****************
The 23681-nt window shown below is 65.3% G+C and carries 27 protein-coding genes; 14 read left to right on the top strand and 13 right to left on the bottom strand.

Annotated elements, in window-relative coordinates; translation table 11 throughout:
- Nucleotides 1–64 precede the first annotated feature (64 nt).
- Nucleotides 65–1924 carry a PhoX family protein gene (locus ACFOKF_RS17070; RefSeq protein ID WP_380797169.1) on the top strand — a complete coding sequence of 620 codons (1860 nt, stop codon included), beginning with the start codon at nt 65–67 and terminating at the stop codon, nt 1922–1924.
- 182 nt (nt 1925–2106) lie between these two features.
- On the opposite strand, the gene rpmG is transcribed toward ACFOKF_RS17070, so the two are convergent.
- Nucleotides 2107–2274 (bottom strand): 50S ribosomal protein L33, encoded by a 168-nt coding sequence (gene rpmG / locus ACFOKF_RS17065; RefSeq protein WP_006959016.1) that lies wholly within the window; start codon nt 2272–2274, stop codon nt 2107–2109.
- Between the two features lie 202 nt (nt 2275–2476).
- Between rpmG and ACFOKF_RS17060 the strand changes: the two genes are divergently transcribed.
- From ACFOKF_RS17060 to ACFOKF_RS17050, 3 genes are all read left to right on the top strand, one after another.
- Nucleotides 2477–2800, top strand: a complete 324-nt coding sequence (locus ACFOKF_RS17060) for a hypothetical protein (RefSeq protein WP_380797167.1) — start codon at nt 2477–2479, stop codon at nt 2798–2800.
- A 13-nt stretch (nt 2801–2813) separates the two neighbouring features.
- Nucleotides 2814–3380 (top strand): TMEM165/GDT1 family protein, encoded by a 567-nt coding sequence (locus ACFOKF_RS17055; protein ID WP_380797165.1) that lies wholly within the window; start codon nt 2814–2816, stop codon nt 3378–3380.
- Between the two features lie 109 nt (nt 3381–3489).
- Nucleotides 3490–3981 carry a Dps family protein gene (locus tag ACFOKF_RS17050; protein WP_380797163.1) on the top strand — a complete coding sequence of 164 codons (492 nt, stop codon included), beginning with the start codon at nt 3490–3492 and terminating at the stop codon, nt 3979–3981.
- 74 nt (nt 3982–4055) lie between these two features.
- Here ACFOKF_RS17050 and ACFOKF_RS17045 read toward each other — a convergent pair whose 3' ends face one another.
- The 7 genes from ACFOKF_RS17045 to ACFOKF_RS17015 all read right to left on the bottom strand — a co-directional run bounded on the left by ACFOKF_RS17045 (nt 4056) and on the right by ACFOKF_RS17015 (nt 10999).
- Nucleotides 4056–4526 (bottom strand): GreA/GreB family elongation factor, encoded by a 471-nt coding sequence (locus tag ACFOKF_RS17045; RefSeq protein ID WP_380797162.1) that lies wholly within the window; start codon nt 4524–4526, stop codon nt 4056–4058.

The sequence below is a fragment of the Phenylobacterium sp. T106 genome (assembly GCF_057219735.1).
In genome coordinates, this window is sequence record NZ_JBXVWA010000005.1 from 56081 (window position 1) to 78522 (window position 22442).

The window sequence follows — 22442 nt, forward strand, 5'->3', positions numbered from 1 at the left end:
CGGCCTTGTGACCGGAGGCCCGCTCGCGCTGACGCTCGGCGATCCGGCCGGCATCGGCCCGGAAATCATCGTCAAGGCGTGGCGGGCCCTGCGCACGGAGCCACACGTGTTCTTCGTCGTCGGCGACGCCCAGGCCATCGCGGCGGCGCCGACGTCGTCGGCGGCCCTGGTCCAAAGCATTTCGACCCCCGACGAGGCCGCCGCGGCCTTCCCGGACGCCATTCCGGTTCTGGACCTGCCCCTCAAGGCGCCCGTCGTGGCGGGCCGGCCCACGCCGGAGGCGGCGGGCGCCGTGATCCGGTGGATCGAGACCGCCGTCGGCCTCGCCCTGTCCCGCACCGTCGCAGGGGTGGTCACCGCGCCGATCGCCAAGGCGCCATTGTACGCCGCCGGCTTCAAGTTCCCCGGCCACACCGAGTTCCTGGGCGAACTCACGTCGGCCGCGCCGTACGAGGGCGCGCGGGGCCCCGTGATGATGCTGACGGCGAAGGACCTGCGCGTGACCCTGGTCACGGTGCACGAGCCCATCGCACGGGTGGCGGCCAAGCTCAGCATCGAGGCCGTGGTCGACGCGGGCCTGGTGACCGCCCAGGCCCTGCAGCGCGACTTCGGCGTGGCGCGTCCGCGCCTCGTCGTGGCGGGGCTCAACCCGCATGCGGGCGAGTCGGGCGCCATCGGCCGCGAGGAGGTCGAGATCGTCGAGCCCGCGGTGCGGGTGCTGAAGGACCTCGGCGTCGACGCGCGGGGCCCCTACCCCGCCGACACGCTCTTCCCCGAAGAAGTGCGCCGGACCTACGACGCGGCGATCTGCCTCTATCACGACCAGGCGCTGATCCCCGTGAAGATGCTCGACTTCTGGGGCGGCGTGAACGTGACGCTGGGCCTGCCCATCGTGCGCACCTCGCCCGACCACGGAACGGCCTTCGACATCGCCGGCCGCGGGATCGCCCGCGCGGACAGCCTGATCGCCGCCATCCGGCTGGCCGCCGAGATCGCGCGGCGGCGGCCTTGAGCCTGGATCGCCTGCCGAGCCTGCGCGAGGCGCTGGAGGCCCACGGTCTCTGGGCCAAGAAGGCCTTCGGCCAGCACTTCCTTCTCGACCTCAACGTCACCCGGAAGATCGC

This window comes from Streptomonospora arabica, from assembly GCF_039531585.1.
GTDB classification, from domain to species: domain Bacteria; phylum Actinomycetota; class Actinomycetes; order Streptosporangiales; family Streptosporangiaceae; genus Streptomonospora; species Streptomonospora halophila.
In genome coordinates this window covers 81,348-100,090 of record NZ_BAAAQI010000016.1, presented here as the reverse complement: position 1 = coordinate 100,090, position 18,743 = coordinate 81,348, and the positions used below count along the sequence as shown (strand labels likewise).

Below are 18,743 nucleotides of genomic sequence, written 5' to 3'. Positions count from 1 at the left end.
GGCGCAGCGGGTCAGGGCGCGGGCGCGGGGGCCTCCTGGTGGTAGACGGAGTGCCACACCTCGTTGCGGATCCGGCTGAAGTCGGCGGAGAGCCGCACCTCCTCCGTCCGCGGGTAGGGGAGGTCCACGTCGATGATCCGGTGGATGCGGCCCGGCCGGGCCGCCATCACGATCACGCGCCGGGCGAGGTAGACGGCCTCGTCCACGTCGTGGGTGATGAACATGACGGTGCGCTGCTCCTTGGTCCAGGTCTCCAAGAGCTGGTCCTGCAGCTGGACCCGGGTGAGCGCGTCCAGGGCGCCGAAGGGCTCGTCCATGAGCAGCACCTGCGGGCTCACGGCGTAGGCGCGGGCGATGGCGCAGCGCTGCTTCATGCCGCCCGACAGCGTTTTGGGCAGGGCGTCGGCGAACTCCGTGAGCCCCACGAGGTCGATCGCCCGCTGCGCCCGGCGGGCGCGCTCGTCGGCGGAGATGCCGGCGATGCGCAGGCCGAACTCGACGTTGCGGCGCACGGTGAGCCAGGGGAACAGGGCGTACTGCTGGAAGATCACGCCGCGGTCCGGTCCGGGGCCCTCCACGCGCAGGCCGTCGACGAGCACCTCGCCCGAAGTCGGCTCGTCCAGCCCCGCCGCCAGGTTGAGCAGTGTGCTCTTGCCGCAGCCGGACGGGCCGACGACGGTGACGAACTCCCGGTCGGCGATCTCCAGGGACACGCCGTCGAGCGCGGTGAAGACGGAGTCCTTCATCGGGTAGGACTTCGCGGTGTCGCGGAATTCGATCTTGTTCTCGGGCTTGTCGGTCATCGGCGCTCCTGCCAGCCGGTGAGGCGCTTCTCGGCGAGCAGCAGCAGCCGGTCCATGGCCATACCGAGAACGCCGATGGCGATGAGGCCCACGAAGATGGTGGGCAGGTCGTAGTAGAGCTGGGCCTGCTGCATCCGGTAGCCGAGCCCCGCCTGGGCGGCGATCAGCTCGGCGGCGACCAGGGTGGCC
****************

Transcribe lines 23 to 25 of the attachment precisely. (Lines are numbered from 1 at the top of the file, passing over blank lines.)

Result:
CGGCCTTGTGACCGGAGGCCCGCTCGCGCTGACGCTCGGCGATCCGGCCGGCATCGGCCCGGAAATCATCGTCAAGGCGTGGCGGGCCCTGCGCACGGAGCCACACGTGTTCTTCGTCGTCGGCGACGCCCAGGCCATCGCGGCGGCGCCGACGTCGTCGGCGGCCCTGGTCCAAAGCATTTCGACCCCCGACGAGGCCGCCGCGGCCTTCCCGGACGCCATTCCGGTTCTGGACCTGCCCCTCAAGGCGCCCGTCGTGGCGGGCCGGCCCACGCCGGAGGCGGCGGGCGCCGTGATCCGGTGGATCGAGACCGCCGTCGGCCTCGCCCTGTCCCGCACCGTCGCAGGGGTGGTCACCGCGCCGATCGCCAAGGCGCCATTGTACGCCGCCGGCTTCAAGTTCCCCGGCCACACCGAGTTCCTGGGCGAACTCACGTCGGCCGCGCCGTACGAGGGCGCGCGGGGCCCCGTGATGATGCTGACGGCGAAGGACCTGCGCGTGACCCTGGTCACGGTGCACGAGCCCATCGCACGGGTGGCGGCCAAGCTCAGCATCGAGGCCGTGGTCGACGCGGGCCTGGTGACCGCCCAGGCCCTGCAGCGCGACTTCGGCGTGGCGCGTCCGCGCCTCGTCGTGGCGGGGCTCAACCCGCATGCGGGCGAGTCGGGCGCCATCGGCCGCGAGGAGGTCGAGATCGTCGAGCCCGCGGTGCGGGTGCTGAAGGACCTCGGCGTCGACGCGCGGGGCCCCTACCCCGCCGACACGCTCTTCCCCGAAGAAGTGCGCCGGACCTACGACGCGGCGATCTGCCTCTATCACGACCAGGCGCTGATCCCCGTGAAGATGCTCGACTTCTGGGGCGGCGTGAACGTGACGCTGGGCCTGCCCATCGTGCGCACCTCGCCCGACCACGGAACGGCCTTCGACATCGCCGGCCGCGGGATCGCCCGCGCGGACAGCCTGATCGCCGCCATCCGGCTGGCCGCCGAGATCGCGCGGCGGCGGCCTTGAGCCTGGATCGCCTGCCGAGCCTGCGCGAGGCGCTGGAGGCCCACGGTCTCTGGGCCAAGAAGGCCTTCGGCCAGCACTTCCTTCTCGACCTCAACGTCACCCGGAAGATCGC

This window comes from Streptomonospora arabica, from assembly GCF_039531585.1.
GTDB classification, from domain to species: domain Bacteria; phylum Actinomycetota; class Actinomycetes; order Streptosporangiales; family Streptosporangiaceae; genus Streptomonospora; species Streptomonospora halophila.